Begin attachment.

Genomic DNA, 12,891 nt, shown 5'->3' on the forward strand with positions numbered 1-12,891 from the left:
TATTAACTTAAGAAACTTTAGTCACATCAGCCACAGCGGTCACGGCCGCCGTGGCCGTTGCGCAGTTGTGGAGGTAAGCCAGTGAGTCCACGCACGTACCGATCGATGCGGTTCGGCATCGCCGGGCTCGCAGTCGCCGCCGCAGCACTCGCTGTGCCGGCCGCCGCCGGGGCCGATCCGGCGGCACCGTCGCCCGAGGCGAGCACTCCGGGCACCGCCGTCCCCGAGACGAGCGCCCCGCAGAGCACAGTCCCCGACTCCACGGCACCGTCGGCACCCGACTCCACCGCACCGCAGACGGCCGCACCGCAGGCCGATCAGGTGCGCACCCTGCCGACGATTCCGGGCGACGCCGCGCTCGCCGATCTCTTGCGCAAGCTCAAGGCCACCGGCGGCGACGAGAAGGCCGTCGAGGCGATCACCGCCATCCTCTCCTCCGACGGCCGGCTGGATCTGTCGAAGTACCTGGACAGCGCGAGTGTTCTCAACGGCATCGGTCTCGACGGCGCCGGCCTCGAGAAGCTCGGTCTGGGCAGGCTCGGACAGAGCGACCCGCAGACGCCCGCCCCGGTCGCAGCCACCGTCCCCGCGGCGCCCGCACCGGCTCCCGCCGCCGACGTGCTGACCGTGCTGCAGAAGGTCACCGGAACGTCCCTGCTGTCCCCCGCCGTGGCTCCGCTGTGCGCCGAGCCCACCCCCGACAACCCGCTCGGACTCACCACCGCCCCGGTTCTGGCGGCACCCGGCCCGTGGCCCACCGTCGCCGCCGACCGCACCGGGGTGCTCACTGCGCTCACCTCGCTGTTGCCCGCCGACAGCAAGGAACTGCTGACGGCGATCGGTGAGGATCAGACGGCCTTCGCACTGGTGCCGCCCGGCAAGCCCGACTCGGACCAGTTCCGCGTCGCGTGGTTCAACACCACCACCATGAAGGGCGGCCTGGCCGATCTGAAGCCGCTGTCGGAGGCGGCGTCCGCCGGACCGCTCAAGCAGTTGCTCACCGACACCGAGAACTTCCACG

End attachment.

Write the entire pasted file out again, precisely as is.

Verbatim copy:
Genomic DNA, 12,891 nt, shown 5'->3' on the forward strand with positions numbered 1-12,891 from the left:
TATTAACTTAAGAAACTTTAGTCACATCAGCCACAGCGGTCACGGCCGCCGTGGCCGTTGCGCAGTTGTGGAGGTAAGCCAGTGAGTCCACGCACGTACCGATCGATGCGGTTCGGCATCGCCGGGCTCGCAGTCGCCGCCGCAGCACTCGCTGTGCCGGCCGCCGCCGGGGCCGATCCGGCGGCACCGTCGCCCGAGGCGAGCACTCCGGGCACCGCCGTCCCCGAGACGAGCGCCCCGCAGAGCACAGTCCCCGACTCCACGGCACCGTCGGCACCCGACTCCACCGCACCGCAGACGGCCGCACCGCAGGCCGATCAGGTGCGCACCCTGCCGACGATTCCGGGCGACGCCGCGCTCGCCGATCTCTTGCGCAAGCTCAAGGCCACCGGCGGCGACGAGAAGGCCGTCGAGGCGATCACCGCCATCCTCTCCTCCGACGGCCGGCTGGATCTGTCGAAGTACCTGGACAGCGCGAGTGTTCTCAACGGCATCGGTCTCGACGGCGCCGGCCTCGAGAAGCTCGGTCTGGGCAGGCTCGGACAGAGCGACCCGCAGACGCCCGCCCCGGTCGCAGCCACCGTCCCCGCGGCGCCCGCACCGGCTCCCGCCGCCGACGTGCTGACCGTGCTGCAGAAGGTCACCGGAACGTCCCTGCTGTCCCCCGCCGTGGCTCCGCTGTGCGCCGAGCCCACCCCCGACAACCCGCTCGGACTCACCACCGCCCCGGTTCTGGCGGCACCCGGCCCGTGGCCCACCGTCGCCGCCGACCGCACCGGGGTGCTCACTGCGCTCACCTCGCTGTTGCCCGCCGACAGCAAGGAACTGCTGACGGCGATCGGTGAGGATCAGACGGCCTTCGCACTGGTGCCGCCCGGCAAGCCCGACTCGGACCAGTTCCGCGTCGCGTGGTTCAACACCACCACCATGAAGGGCGGCCTGGCCGATCTGAAGCCGCTGTCGGAGGCGGCGTCCGCCGGACCGCTCAAGCAGTTGCTCACCGACACCGAGAACTTCCACG